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In United States constitutional law the expectation of privacy is a legal test which is crucial in defining the scope of the applicability of the privacy protections of the Fourth Amendment to the United States Constitution. The "expectation of privacy," as a legal concept with a precise definition, is found only in U.S. case law. It is related to, but is not the same thing as a right of privacy, a much broader concept which is found in many legal systems (see privacy law).

There are two types of expectations of privacy:

  • A subjective expectation of privacy is an opinion of a person that a certain place or situation is private. These obviously vary greatly from person to person.
  • An objective, legitimate or reasonable expectation of privacy is an expectation of privacy generally recognized by society.

Examples of places where a person has a reasonable expectation of privacy are person's residence and public places which have been specifically provided by businesses or the public sector to ensure privacy, such as public restrooms, private portions of jailhouses, or a phone booth.

In general, one cannot have an expectation of privacy in public places, with the exceptions mentioned above. A well-known example is denial of privacy for garbage left for collection in a public place.

While a person may have a subjective expectation of privacy in his car, it is not always an objective one, unlike a person's home.

The privacy laws of the United States include the notion of a person's "open fields"; that is, places where a person's possessions do not have an objective expectation of privacy.

Privacy and search

The expectation of privacy is crucial to distinguishing a legitimate, reasonable police search and seizure from an unreasonable one.

In Katz v. United States, Justice Harlan issued a concurring opinion articulating the two-part test later adopted by the U.S.marker Supreme Courtmarker as the test for determining whether a police or government search is subject to the limitations of the Fourth Amendment: (1) governmental action must contravene an individual's actual, subjective expectation of privacy; (2) and that expectation of privacy must be reasonable, in the sense that society in general would recognize it as such.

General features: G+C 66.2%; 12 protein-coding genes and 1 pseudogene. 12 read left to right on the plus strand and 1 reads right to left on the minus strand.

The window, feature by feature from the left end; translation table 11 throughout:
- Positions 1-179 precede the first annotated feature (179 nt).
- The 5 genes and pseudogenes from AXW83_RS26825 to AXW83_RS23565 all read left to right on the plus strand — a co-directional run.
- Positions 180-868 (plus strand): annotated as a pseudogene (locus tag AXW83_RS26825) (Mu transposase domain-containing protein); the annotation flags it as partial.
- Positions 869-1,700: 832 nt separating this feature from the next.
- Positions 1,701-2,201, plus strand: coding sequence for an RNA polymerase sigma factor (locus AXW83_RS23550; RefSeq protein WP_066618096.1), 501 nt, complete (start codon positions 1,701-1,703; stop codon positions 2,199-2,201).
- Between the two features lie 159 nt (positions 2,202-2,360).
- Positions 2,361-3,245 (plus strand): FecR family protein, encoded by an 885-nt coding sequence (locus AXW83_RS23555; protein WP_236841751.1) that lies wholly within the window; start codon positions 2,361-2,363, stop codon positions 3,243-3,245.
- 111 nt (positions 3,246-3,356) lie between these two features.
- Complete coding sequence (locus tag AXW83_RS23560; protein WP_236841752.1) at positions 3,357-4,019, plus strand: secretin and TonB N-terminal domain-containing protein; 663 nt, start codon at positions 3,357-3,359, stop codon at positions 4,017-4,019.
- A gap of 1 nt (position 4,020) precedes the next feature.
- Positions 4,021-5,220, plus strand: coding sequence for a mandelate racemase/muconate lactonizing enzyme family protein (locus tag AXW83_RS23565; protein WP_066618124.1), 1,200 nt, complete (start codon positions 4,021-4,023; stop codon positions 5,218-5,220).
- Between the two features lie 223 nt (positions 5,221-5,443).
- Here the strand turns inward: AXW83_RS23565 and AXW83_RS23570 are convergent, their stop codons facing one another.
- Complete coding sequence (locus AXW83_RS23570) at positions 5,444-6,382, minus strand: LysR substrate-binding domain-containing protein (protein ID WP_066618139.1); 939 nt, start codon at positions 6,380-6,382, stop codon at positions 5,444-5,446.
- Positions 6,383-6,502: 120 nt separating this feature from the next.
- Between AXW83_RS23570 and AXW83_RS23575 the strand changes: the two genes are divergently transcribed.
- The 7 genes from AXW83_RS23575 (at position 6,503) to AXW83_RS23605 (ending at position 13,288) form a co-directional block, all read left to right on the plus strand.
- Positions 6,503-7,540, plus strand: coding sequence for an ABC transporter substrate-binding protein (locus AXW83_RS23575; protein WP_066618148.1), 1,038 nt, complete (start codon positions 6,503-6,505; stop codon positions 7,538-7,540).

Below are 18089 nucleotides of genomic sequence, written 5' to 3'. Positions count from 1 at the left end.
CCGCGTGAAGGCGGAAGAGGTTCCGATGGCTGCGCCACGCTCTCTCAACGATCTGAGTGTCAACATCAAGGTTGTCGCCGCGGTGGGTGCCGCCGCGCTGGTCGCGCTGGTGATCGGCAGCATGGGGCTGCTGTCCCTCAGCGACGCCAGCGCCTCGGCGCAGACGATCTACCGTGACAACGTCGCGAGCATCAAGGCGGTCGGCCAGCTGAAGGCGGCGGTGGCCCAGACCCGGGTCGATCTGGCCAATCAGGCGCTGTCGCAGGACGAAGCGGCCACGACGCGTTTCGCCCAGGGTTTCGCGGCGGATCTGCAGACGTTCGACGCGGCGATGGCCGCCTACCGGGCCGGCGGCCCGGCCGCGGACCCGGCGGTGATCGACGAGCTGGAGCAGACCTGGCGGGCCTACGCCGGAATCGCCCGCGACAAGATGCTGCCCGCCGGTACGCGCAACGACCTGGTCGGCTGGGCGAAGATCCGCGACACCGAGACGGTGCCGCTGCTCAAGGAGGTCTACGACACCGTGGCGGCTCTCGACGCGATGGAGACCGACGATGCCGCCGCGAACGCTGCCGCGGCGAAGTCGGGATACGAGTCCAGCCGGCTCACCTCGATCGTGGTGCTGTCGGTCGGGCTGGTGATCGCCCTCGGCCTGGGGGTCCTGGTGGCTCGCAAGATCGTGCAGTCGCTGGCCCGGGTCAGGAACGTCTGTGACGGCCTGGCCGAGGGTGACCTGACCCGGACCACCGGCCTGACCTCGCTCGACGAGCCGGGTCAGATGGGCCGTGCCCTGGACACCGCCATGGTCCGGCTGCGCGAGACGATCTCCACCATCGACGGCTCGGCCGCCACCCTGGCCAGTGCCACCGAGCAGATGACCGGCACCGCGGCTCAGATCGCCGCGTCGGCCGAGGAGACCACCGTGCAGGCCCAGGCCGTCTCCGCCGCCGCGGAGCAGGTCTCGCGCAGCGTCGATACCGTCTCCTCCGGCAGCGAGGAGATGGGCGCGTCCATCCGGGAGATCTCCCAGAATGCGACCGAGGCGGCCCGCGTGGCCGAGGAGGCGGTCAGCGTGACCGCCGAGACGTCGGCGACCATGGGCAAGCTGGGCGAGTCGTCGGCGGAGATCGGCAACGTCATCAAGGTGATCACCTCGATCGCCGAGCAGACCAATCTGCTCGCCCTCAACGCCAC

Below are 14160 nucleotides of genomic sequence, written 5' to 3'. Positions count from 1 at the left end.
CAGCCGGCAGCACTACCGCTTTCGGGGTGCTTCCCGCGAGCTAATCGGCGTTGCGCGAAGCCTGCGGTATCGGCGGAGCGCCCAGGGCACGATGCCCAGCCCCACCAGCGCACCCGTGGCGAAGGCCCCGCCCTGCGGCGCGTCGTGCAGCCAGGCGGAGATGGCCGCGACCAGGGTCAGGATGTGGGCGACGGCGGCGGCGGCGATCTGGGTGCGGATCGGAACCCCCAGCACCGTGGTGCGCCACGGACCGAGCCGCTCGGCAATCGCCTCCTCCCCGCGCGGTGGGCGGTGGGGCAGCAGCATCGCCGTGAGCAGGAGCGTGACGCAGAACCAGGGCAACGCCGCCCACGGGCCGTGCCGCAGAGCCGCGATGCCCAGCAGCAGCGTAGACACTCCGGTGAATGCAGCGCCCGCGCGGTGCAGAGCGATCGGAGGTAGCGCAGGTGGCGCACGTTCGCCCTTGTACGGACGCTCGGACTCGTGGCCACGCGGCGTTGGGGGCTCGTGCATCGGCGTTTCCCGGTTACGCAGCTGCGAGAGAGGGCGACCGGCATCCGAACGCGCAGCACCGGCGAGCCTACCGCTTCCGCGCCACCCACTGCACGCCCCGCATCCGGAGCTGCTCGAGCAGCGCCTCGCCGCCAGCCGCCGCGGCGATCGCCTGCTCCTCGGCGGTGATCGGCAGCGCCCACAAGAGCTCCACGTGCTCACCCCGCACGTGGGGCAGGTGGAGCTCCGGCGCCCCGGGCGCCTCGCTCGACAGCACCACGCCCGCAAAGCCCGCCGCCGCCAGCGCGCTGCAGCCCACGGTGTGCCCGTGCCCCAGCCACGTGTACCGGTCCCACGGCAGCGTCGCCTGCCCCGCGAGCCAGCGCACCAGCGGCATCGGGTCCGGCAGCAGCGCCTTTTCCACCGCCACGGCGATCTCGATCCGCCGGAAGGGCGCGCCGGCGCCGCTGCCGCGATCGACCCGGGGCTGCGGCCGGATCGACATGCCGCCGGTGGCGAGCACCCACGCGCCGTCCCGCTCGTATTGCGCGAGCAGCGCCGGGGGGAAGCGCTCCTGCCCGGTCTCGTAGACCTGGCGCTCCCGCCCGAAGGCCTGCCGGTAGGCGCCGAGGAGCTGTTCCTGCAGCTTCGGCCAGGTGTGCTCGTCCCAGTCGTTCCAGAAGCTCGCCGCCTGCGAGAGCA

To meet the first part of the test, the person from whom the information was obtained must demonstrate that they, in fact, had an actual, subjective expectation that the evidence obtained would not be available to the public. In other words, the person asserting that a search was conducted must show that they kept the evidence in a manner designed to ensure its privacy.

The first part of the test is related to the notion "in plain view". If a person did not undertake reasonable efforts to conceal something from a casual observer (as opposed to a snoop), then no subjective expectation of privacy is assumed.

The second part of the test is analyzed objectively: would society at large deem a person's expectation of privacy to be reasonable? If it is plain that a person did not keep the evidence at issue in a private place, then no search is required to uncover the evidence. For example, there is generally no search when police officers look through garbage because a reasonable person would not expect that items placed in the garbage would necessarily remain private. Similarly, there is no search where officers monitor what phone numbers an individual dials, although the Congress has enacted laws that restrict such monitoring. The Supreme Courtmarker has also ruled that there is no objectively reasonable expectation of privacy (and thus no search) when officers hovering in a helicopter 400 feet above a suspect's house conduct surveillance.

See also


  1. "The Criminal Law Handbook: Know Your Rights, Survive the System" (2007), ISBN 1413307043, pp. 38, 62
  2. Katz v. U.S., 389 U.S. 347, 361 (1967)
  3. Full text of the decision courtesy of
  4. The Criminal Law Handbook, p. 62
  5. See, e.g., Oliver v. United States.
  6. Mark Tunick (1998) "Practices and Principles: Approaches to Ethical and Legal Judgment", ISBN 0691070792 pp.163-166
  7. California v. Greenwood,
  8. Smith v. Maryland,
  9. Florida v. Riley,

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